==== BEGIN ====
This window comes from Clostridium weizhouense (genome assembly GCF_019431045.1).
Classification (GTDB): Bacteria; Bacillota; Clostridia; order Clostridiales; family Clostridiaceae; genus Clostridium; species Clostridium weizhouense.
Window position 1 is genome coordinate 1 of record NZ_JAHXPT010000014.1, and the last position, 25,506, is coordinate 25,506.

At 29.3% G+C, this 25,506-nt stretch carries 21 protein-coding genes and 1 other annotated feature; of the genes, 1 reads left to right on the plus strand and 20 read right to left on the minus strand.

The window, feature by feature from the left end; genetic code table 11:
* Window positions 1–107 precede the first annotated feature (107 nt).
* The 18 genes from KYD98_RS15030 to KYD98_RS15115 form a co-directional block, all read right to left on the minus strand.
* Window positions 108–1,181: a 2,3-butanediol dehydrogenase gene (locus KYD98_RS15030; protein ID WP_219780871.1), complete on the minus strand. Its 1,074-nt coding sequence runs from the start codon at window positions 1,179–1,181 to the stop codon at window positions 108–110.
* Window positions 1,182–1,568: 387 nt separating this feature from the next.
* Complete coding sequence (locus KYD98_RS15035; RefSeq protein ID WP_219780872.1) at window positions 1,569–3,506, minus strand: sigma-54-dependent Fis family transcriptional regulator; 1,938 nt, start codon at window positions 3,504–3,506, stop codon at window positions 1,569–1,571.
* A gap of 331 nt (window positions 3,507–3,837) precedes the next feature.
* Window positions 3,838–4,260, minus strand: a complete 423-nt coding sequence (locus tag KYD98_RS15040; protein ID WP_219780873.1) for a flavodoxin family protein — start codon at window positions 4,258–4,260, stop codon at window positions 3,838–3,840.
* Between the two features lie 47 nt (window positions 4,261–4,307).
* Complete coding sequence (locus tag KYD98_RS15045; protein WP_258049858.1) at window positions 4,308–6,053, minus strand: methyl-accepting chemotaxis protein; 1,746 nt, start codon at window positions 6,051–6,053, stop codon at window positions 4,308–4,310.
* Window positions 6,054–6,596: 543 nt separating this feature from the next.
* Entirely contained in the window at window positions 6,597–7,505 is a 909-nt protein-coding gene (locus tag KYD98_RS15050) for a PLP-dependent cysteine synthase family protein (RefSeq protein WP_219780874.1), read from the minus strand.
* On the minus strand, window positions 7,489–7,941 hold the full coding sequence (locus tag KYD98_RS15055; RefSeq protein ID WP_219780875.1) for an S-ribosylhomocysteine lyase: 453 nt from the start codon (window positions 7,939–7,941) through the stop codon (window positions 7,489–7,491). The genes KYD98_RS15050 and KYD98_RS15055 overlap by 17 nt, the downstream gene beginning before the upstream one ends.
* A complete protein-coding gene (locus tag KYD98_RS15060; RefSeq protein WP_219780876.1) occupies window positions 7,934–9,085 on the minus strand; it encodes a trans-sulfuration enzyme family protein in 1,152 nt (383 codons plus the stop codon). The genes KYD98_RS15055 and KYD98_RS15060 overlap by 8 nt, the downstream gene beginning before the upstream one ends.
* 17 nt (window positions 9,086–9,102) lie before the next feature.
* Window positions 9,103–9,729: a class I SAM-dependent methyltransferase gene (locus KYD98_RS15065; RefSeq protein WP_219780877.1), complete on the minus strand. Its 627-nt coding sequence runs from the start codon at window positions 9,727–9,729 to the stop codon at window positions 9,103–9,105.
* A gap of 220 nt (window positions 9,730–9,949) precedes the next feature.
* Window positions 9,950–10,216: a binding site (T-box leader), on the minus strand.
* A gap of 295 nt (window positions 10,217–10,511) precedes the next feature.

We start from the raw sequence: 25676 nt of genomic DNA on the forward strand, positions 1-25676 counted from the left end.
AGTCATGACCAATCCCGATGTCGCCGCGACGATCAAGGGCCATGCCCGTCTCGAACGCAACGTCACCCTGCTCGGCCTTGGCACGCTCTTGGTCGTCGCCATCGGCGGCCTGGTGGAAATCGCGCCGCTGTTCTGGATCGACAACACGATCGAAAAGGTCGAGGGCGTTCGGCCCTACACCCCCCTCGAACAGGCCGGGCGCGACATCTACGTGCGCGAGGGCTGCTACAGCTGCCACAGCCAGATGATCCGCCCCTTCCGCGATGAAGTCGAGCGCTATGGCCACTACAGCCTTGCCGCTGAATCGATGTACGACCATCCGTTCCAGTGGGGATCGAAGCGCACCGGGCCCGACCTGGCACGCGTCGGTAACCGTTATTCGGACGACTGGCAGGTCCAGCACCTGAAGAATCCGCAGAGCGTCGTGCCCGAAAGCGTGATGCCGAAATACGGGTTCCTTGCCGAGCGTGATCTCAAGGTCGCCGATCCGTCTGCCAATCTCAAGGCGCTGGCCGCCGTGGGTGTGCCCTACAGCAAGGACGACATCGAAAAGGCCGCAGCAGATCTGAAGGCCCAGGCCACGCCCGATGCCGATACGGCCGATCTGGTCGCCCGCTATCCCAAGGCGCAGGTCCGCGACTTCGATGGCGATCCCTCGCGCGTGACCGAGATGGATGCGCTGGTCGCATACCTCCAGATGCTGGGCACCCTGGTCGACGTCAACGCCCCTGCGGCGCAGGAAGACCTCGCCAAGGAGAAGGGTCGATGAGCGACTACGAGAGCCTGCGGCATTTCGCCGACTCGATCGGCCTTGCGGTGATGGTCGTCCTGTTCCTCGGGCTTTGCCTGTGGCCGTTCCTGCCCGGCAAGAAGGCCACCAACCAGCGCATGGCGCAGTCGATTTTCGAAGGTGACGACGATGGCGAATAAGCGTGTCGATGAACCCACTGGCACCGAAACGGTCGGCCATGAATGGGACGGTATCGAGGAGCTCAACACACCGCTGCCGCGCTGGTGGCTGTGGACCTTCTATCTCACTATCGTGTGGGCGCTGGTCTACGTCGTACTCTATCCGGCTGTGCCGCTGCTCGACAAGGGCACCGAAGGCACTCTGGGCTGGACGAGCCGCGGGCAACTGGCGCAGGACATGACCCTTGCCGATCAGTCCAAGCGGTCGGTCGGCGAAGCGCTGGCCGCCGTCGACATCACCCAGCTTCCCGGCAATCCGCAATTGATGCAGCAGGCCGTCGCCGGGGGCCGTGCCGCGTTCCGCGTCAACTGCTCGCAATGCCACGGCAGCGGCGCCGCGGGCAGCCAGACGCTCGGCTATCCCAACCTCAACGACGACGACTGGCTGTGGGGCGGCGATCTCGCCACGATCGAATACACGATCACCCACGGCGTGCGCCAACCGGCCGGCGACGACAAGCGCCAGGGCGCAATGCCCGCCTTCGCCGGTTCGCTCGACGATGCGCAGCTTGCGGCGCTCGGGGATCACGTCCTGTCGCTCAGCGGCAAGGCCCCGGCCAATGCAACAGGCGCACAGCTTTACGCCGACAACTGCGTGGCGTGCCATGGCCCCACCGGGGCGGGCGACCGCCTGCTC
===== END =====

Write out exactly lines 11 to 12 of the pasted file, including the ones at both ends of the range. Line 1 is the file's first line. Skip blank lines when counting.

* A gap of 331 nt (window positions 3,507–3,837) precedes the next feature.
* Window positions 3,838–4,260, minus strand: a complete 423-nt coding sequence (locus tag KYD98_RS15040; protein ID WP_219780873.1) for a flavodoxin family protein — start codon at window positions 4,258–4,260, stop codon at window positions 3,838–3,840.